Janice Fingler is the recipient of the David Barr Award for excellence in leadership and innovation in mineral exploration health and safety. Her strong leadership since joining the AME Environment, Health & Safety Committee in 2013 and chairing it since 2014 has enabled the committee to grow and be a strong voice for health and safety in the mineral exploration community, in B.C. and across the country. With fellow committee member Dave Thompson, she worked tirelessly to reorganize the Exploration Safety for Project Managers workshop to create dialogue with government officials to create a truly interactive workshop for participants. By strategically recruiting new members to the committees and harnessing the talents of existing members, AME in collaboration with the PDAC was able to deliver new initiatives such as the helicopter slinging training presentation developed by committee members Maria Gabriel and Kim Bilquist and delivered at AME Roundup 2017. Her true and honest dedication to advancing health and safety was also recently demonstrated by her leading an alert to all AME members ensuring that members were aware of online resources regarding forest fires so that they could make decisions to keep their people safe during the height of the wildfires this past summer. Widely recognized by her peers as a leader who has instilled a corporate commitment to health and safety through her own practice and role and AME, Janice is stepping down as chair of the committee, but her actions over the past few years will inspire new leadership in continuing to build a true culture of safety in the industry.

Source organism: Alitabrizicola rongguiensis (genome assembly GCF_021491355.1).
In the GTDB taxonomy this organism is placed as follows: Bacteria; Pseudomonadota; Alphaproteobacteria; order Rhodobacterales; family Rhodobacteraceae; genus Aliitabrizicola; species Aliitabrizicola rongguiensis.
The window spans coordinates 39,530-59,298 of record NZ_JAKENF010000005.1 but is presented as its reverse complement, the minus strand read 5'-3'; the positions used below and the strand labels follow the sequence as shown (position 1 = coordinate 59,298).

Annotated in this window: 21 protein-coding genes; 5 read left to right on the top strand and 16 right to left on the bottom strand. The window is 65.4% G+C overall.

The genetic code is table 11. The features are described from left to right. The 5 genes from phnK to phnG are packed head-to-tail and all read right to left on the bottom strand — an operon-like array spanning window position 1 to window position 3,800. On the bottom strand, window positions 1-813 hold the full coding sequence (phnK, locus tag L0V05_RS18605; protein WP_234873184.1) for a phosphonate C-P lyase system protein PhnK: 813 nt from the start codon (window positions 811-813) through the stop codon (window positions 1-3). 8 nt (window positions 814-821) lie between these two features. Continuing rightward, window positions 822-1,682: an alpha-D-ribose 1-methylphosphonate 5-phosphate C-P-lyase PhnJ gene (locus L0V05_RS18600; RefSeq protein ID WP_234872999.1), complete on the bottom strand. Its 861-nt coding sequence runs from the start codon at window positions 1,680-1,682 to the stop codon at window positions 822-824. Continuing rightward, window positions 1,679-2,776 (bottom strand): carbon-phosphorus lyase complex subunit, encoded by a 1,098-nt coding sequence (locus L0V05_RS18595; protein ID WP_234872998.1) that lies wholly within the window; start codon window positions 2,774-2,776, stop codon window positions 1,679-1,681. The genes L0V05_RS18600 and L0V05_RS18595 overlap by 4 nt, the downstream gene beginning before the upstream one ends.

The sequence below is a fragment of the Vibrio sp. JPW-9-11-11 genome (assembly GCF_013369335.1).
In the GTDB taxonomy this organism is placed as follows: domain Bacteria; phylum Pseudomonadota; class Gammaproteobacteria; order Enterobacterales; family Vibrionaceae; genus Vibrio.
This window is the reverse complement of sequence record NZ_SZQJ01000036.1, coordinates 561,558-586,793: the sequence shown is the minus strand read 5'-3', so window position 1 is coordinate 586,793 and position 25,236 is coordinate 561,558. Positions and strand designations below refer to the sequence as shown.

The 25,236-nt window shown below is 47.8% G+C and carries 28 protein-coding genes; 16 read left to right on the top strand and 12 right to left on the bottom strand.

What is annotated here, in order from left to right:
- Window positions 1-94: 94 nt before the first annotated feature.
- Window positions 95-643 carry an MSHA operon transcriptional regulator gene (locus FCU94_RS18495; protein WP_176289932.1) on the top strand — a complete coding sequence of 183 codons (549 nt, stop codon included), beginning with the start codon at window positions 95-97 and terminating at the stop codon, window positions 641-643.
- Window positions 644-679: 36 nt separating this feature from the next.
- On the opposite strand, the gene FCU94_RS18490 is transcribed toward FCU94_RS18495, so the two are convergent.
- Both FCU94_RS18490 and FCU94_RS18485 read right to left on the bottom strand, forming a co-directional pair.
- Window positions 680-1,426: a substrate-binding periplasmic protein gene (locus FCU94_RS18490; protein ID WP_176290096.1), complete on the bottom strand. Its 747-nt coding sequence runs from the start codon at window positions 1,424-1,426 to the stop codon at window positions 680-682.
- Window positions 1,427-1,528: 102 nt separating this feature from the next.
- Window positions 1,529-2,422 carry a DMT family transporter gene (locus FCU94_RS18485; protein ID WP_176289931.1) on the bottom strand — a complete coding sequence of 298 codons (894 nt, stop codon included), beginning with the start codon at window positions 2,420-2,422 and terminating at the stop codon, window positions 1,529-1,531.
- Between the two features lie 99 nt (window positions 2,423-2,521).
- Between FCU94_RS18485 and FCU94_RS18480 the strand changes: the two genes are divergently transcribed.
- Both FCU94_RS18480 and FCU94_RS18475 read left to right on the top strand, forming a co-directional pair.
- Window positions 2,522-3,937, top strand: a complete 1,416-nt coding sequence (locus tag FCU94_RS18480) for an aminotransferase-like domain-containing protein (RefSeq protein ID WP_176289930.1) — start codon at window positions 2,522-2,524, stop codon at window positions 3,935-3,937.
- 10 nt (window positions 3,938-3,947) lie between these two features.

Mona Forster has volunteered at AME for more than 20 years and continues to support AME as a Past Board Chair and active advisor. Mona’s involvement in AME was focused on her being a Director from 2005 to 2012 and Board Chair from 2011 to 2012. Mona was also Chair of AME's Nominating Committee in 2012 and 2013 and a member of the Nominating Committee in 2016. Mona has also been actively involved in planning and supporting AME’s Roundup conference, and more recently her involvement has been focused on the Tax, Securities and Investment and the Communications and Marketing Committees. Mona's career in the mineral exploration industry started with Echo Bay Mines where she worked on site and in the exploration office. She then worked at URS, an engineering and environmental consulting office. Most recently she worked with Entrée Gold Inc., a mineral resource exploration company with development and exploration projects in Mongolia, United States, Peru and Australia. Currently, Mona is providing consulting services in strategic planning, budget development and business operations to a variety of clients.